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Mexico lives! Cheers for Mexico

Marvin West

Our Lady of Sorrows church in Dolores Hidalgo
Dolores Hidalgo, a Pueblo Magico
© Jane Ammeson, 2010

Come see and taste and smell. Have fun. Soak up some sunshine. Learn something.

Visit a historic hacienda or maybe Pueblos Mágicos — or even a wind farm. Enjoy fresh fruit, veggies, flowers and tacos.

Sing along with the mariachis in the big city, tour museums and cathedrals, pose beside monuments, dine at famous restaurants, relax and watch the plaza multitude.

Hike the hills and appreciate the views, check out colonial treasures and beautiful blankets woven by hand, try a sip of tequila, marvel at the butterflies and white pelicans, nap in a hammock without rolling over, camp on a beach and count waves. Uno, dos, tres....

Explore Chichen Itza and other Maya ruins with complete faith that the world is not winding down.

In spite of what U.S. and Canadian media say and some of our relatives think, Mexico is OK. It has done a really good job of bouncing back, polishing its image and pretending the drug war is almost over.

A multi-million-dollar advertising campaign did it. Tourism was revived. There is even a hint of optimism in the economy.

The improved outlook and the bill are gifts from the old president to the new. The face of leadership is changing but the country will undoubtedly stay the course. The hard part is finished. The lights are back on.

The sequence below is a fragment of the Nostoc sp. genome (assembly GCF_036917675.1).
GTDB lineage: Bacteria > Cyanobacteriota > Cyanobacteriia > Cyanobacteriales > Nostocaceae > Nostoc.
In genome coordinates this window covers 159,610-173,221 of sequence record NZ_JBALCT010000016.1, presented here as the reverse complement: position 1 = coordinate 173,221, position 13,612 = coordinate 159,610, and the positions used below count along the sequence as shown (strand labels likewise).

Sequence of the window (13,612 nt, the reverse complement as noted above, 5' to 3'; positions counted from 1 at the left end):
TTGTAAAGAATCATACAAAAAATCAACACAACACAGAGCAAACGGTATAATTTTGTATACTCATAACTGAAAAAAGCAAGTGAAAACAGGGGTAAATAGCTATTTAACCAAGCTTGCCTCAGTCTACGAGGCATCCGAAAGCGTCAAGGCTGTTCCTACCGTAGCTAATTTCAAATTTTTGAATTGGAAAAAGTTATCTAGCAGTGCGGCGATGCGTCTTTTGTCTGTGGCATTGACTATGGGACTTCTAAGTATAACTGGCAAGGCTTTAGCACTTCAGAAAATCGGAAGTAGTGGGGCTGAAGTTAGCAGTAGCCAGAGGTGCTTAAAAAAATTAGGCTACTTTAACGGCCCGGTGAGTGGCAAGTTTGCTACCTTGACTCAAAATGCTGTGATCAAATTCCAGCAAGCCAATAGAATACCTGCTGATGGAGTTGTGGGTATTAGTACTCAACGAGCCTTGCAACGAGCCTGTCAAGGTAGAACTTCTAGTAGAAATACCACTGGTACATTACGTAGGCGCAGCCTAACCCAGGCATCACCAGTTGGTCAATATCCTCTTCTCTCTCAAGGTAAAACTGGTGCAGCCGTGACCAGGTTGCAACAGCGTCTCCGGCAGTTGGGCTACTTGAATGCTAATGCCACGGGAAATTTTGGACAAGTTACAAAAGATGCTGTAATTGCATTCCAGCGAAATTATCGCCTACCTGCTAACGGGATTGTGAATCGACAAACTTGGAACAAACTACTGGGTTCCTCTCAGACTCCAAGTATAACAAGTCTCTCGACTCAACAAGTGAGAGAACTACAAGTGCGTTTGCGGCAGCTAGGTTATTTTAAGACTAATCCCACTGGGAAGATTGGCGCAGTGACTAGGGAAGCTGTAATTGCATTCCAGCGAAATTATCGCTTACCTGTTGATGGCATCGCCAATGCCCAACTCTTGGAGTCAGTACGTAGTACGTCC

Felipe Calderón Hinojosa launched the war against organized crime in 2006. It did not go well. The swine flu scare was probably not his fault. I don't know who caused the sagging economy.

In 2009, tourism godfathers noticed a shortfall and declared that Mexico was projecting insecurity and unhealthiness. Violence was eroding the image as an idyllic vacation destination. Profits gleaned from foreigners dropped 15 per cent. A cruise ship didn't stop.

Do something!

Calderon did.

There was a general refurbishing for the bicentennial. Attractions were added. Roads were improved. Word got out. Potential tourists raised eyebrows.

The serious situation persisted. According to the central bank, overall foreign tourism in 2010 was still 6.3 percent below 2008. The first half of 2011 saw a 2 percent decline from the same period of 2010. The take from ships to shore declined 9.3 percent.

The prez threw more pesos at the problem. He even turned into a tour guide. It has been said that he figuratively went out on a limb and literally into cenotes and caverns, up a river with a paddle and round and around a few magnificent pyramids.